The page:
Monsters are back, or perhaps they never went away. They haunt popular culture and social media. They lurk as images of dread and terror in politics, and figures of thought within academia. As shadows of the past they reappear as the potential biotechnological realities of today. They roam the in-between, making borders and boundaries tremble and shatter; whether these be borders of nation states or bodies, or categories of race, gender, sexuality, ability, class, self and other. In this sense, the monster embodies a promise of disturbances and change, as Donna Haraway argued in her 1992 text “The Promises of Monsters”.
Haraway’s text heralds the 1990s rapid increase in academic engagement with figures of ghosts and monsters, the spectral and the monstrous, encompassing publications such as Derrida’s Spectres of Marx (1994) and Jeffrey Jerome Cohen’s anthology Monster Theory (1996). Now, on the other side of the millennium-threshold, the popularity of monsters has flared up again, inspiring publications such as for example Ashgate’s Research Companion to Monsters and the Monstrous (Mittman and Dendle 2012). 20 years after Haraway’s essay, “The Promise of Monsters” (2012) is evoked yet again, this time by Cohen, to point to the strange temporalities and disturbing messages of the figure of the monster as it haunts the margins of reality and human subjecthood. Messages that may well be promises, but of what?
The interdisciplinary publication Promises of Monsters invites contributions that think critically with and through the figure of the monster. What does the monster promise? What contradictions, uncertainties, anxieties, desires and disturbances haunt the shifting landscapes of monsters? How might the monster help unsettle and rethink traditional ontology, epistemology and ethics? In other words: how might the monster help one think and imagine the world differently? Indeed, what does the monster index in a rapidly developing technological globe where inequalities are ever-more apparent and expanding? How do monsters come to represent the very racialised, sexualised, able-ist, gendered and homophobic injustices of historical and contemporary modes of belonging and migrating? And how do monsters haunt disciplines differently and why?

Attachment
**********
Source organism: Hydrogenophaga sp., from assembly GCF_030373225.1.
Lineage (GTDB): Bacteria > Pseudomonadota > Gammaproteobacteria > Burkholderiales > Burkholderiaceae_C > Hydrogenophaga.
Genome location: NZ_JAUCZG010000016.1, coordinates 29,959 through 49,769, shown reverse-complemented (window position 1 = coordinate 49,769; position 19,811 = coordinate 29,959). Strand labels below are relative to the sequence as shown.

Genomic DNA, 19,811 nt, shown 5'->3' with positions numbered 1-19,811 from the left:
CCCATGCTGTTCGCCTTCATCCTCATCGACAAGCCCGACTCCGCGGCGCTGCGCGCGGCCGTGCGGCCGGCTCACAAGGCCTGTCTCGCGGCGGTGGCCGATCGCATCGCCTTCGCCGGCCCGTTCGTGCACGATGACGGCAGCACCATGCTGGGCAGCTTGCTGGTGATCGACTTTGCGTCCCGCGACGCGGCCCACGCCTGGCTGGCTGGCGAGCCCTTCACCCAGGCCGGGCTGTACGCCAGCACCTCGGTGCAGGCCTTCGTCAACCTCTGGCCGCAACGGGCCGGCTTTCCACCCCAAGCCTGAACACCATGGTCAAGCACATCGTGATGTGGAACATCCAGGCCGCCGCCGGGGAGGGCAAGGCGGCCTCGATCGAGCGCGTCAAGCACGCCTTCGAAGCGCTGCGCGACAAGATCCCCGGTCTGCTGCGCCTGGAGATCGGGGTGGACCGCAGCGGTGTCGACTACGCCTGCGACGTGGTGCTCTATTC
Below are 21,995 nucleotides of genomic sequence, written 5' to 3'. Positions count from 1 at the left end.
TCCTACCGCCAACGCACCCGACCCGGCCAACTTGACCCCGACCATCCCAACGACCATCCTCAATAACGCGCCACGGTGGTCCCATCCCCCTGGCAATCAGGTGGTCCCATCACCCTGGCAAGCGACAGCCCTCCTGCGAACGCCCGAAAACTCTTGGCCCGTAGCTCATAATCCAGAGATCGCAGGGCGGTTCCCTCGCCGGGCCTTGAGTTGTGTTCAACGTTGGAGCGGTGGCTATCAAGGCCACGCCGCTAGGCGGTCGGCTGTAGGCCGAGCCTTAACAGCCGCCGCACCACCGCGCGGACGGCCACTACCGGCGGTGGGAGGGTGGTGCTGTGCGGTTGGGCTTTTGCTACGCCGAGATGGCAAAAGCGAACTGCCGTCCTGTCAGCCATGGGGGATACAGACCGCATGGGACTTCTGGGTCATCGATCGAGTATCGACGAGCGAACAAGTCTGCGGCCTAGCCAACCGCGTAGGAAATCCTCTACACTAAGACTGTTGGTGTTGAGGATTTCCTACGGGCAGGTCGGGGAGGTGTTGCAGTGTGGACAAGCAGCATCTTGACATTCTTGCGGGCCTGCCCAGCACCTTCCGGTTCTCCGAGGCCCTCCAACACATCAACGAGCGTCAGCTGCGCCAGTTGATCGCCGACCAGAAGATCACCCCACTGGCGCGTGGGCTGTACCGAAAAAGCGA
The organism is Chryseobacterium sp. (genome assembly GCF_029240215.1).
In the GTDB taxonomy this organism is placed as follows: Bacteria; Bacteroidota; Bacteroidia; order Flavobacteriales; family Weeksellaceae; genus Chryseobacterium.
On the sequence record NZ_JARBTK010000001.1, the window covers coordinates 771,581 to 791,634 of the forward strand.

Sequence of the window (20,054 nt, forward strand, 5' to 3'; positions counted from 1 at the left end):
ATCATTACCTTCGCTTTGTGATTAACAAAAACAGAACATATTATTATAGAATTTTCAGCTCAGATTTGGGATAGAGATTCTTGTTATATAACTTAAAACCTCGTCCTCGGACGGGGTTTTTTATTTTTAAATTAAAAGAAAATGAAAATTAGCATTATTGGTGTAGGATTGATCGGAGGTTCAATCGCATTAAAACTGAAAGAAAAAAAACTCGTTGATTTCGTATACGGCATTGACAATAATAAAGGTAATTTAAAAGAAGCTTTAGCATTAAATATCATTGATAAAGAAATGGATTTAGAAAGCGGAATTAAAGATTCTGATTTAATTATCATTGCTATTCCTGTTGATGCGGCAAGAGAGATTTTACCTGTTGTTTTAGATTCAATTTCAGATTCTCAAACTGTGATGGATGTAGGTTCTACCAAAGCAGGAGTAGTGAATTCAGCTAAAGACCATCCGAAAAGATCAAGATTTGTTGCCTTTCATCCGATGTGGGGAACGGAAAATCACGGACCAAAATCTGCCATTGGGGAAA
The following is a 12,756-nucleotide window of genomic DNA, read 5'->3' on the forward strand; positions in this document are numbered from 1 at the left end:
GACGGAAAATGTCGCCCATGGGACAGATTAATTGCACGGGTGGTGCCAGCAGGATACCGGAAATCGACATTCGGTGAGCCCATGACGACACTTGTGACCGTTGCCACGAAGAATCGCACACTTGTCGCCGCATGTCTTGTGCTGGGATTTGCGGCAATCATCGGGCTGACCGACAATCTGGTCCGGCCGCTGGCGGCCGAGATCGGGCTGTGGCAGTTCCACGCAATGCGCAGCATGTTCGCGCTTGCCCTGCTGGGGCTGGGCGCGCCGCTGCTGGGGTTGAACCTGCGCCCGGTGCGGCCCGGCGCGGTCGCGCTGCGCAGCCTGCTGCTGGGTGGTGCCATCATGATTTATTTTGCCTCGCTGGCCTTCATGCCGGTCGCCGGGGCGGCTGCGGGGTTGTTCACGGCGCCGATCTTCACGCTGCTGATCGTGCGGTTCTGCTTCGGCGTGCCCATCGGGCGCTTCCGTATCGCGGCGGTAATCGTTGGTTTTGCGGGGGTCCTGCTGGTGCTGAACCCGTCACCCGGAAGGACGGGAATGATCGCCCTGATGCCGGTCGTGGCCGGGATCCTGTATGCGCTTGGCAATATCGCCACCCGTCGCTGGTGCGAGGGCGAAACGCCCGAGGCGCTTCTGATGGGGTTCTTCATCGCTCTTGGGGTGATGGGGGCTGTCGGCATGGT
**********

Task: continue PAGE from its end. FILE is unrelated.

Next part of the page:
Promises of Monsters invites article-length submissions (between 6000 and 8000 words) that engage on an interdisciplinary level with the subject of monsters and the monstrous. As well as traditional academic articles, we will also consider creative and artistic submissions across all genres and forms.
Promises of Monsters is a special issue of Somatechnics, which means that we are looking for articles that engage with the interconnections between technology, bodies and the monstrous. Such a focus may, however, be approached in many ways. The following are possible themes for contributions, but we welcome you to think beyond these suggestions:
- Somatechnics of the monster/monstrous somatehnics
- The monster and the animal
- The monster in and/or of art, popular culture
- The monster and critical race theory
- Monstrous digital technologies and social media
- Disability and the monster
- The monster, the environment and climate change
- Monstrous ethics
- The relationship between the monstrous and gender and feminist theory
- Monstrous (Im-)materiality and embodiment
- Medical and technological monsters
- Postcolonial monsters
- Queer monsters
- Science fiction, horror, and fantasy
We are inviting extended abstracts of 1000 words and we will then invite contributors to submit a longer piece. Please also include a short biography (100 words).
For submissions and/or questions, contact us on promisesofmonsters [at] gmail [dot] com
Deadline for submission of abstract: 17th of October 2016
Deadline for submission of article: 1st of June 2017